We’re not the only ones who can get sick when we’re stressed

Coral is not supposed to be that color.
Coral is not supposed to be that color.
Image: Oregon State University
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Coral bleaching occurs when corals are stressed. In response to environmental changes like increases in water temperature, the corals release algae, tiny organisms that live within them, into the surrounding waters. This process causes corals to lose their normally vibrant green, blue, pink, and even fluorescent hues and turn white. Though corals can grow back after succumbing to a bleaching event, they will only do so if they’re in safe, stable conditions.

New research has found that, much like humans who get sick when they’re rundown and overworked, bleaching may be a trigger for viral outbreaks of corals. Researchers from Oregon State University found a higher concentration of three strains of viruses, including one similar to herpes virus that causes coldsores in people, in a coral reef population from the Great Barrier Reef in Australia that was undergoing a bleaching event.

The study was published recently in Frontiers of Microbiology. Its findings were “really a case of serendipity,” Rebecca Vega-Thurber, a microbiologist at Oregon State University and lead author of the study, told Quartz.

She explained that she and her team had planned to go to Heron Island off the coast of Australia to study virus populations in coral reefs in 2011. During their trip, “there was this huge bleaching event at the reef we were working,” Vega-Thurber said. She thinks this was due to the corals being exposed to air during low tide, and warmer than usual water temperatures.

Vega-Thurber and her team got to work collecting samples of bleached coral and the surrounding water. As the corals bleached, the researchers also found up to four to six times the viral load had been recorded in corals previously, Vega-Thurber said. Using genetic sequencing and microscopy imaging, they identified the largest concentrations of viruses as being similar to the herpes virus, a retrovirus, and a megavirus.

Viruses can be a part of a healthy marine ecosystem, but when there are too many of them, they can be a threat to coral reefs. Vega-Thurber stresses that the viruses they found in the coral can’t infect humans.

Though higher viral loads were only associated—and not necessarily caused by—a bleaching event, Vega-Thurber thinks these two occurrences may be related, and because long-term bleaching can be lethal to coral, is concerned that the uptick in viruses could be contributing to wide-spread coral death. “It’s a total chicken and the egg question,” she said. “Did the bleaching event induce viral production, or did stress induce viruses which help induce bleaching? They’re probably going on at the same time.”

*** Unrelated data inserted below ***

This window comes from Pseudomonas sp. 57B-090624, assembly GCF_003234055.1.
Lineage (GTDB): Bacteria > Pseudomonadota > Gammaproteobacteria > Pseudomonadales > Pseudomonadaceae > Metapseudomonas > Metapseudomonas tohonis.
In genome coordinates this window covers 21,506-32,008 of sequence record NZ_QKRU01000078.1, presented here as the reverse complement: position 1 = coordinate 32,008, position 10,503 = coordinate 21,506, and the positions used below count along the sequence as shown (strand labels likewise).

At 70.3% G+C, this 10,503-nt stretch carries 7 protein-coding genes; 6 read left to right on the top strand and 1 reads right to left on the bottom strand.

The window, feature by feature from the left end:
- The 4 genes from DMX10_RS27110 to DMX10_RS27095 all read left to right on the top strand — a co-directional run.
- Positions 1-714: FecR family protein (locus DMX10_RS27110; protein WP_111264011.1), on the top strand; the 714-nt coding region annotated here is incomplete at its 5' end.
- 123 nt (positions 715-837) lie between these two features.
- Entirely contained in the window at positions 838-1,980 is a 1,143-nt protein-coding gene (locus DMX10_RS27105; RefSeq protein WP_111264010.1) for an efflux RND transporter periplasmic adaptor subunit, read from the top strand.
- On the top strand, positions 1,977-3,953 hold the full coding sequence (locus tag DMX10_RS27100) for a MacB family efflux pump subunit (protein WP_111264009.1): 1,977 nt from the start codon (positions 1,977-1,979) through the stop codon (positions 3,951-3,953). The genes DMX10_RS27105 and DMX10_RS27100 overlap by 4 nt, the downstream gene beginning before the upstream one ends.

She compared it to the fact that at any given time, even healthy people have viruses that are circulating in our bodies, even if they aren’t making us sick. It takes a trigger, she said, like stress or exhaustion for us to actually become ill.

The large number of these viruses present in coral cells may inflict damage, although they haven’t been shown to directly kill coral just yet, Vega-Thurber said. She worries that the augmented number of viruses present during a bleaching event could infect other corals, damaging much more than a single location. In October 2015, the National Oceanic and Atmospheric Administration declared that “stressful conditions” caused by climate change had resulted in a global coral bleaching event, only the third on record, which means these viral outbreaks could be even more common.

Reefs provide food and shelter to a variety of marine life, like fish, rays, turtles, marine mammals, and sharks; without them, the entire ecosystem could be at risk of collapsing. But they are also resilient, Vega-Thurber said. ”You can contaminate the environment and cause a whole bunch of nasty things to happen to the reef, but if you take that contaminate away, the reef can recover.”